The problem with a second novel is that it takes almost no time to write compared with a first novel. If I write my first novel in a month at the age of 23, and my second novel takes me two years, which have I written more quickly? The second of course. The first took 23 years, and contains all the experience, pain, stored-up artistry, anger, love, hope, comic invention and despair of that lifetime. The second is an act of professional writing. That is why it is so much more difficult.
In my case the numbers are: 7 years at the age of 56 (and the years before 56, of course) and coming up for 5. But I’ve learned so much about how to write a novel this second time, much more than ever I did while writing the first one, for Fry’s reasons. I’ve discovered so much about what to do and what not to do and I’m still discovering and now I know I’ll continue discovering for as long as I write. But I think – and hope – I’m on the home straight with my second novel now (although I’ve said that before and been wrong …). By the beginning of next year I’ll know.
I realised that what I’d always believed about literature, that it can help people understand and make decisions about their lives, to be undeniably true: that it can get people excited about thinking, and build kindness and community. Literature is not an aesthetic experience but practical help for being human.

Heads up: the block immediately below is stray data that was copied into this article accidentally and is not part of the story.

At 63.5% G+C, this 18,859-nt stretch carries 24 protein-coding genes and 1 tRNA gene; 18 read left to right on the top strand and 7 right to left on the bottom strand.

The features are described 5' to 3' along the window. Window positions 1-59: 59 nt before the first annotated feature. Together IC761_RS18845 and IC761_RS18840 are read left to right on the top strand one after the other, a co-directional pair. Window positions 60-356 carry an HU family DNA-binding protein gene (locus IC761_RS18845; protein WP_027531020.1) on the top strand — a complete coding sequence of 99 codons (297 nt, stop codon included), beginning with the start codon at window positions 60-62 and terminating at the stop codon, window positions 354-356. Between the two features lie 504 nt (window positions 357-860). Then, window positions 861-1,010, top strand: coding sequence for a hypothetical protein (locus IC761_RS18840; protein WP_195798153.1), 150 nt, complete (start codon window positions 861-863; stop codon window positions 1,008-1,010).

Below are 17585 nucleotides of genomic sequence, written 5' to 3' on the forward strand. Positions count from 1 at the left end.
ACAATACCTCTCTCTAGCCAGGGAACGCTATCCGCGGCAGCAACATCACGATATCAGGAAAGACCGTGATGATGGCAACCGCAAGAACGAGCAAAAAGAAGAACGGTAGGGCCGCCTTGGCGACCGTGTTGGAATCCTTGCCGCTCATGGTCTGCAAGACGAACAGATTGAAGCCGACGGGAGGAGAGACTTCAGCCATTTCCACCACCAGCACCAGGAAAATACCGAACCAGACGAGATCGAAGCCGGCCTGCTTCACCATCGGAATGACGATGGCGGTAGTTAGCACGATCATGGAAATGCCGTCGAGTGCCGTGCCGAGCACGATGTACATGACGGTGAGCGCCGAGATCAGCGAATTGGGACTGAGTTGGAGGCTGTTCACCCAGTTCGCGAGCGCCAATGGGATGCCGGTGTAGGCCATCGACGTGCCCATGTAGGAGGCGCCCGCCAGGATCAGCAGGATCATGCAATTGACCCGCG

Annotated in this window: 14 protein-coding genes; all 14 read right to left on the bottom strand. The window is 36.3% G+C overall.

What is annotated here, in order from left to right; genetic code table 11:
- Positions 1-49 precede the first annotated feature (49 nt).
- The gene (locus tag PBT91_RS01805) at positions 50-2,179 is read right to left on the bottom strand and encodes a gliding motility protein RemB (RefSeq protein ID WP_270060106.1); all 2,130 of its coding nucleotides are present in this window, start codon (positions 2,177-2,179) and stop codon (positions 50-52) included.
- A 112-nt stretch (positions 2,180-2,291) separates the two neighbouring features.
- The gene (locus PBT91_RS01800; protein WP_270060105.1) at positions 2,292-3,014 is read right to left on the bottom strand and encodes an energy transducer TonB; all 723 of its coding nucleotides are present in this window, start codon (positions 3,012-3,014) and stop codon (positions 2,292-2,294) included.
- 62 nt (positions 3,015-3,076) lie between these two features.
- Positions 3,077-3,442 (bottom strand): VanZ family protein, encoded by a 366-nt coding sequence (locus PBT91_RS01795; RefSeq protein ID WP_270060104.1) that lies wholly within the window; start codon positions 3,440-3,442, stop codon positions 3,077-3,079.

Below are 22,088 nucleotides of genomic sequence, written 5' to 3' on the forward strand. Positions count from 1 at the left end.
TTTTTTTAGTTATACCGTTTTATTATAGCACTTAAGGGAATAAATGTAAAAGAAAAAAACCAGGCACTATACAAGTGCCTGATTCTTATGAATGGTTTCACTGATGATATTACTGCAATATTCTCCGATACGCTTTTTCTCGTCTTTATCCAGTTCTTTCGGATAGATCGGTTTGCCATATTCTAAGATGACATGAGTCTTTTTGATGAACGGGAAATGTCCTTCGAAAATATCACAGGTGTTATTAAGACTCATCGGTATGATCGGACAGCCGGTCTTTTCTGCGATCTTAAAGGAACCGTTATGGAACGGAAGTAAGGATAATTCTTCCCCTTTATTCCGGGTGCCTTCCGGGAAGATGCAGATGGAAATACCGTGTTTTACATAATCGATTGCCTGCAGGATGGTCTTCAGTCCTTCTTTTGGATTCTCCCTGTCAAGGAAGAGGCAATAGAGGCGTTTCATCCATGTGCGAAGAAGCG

Get into Reading groups read with people in mental health institutions, in nursing and residential homes, in libraries, with children and with adults, with the socially excluded, with people who hardly read at all and with those who read often. In a study into interventions for common mental health problems carried out by the University of Liverpool (where Get into Reading began) one of the conclusions was:
The evidence suggested a reduction in depressive symptoms for Get into Reading group participants.
Now isn’t that just wonderful? You can read yourself well. Practical help for being human.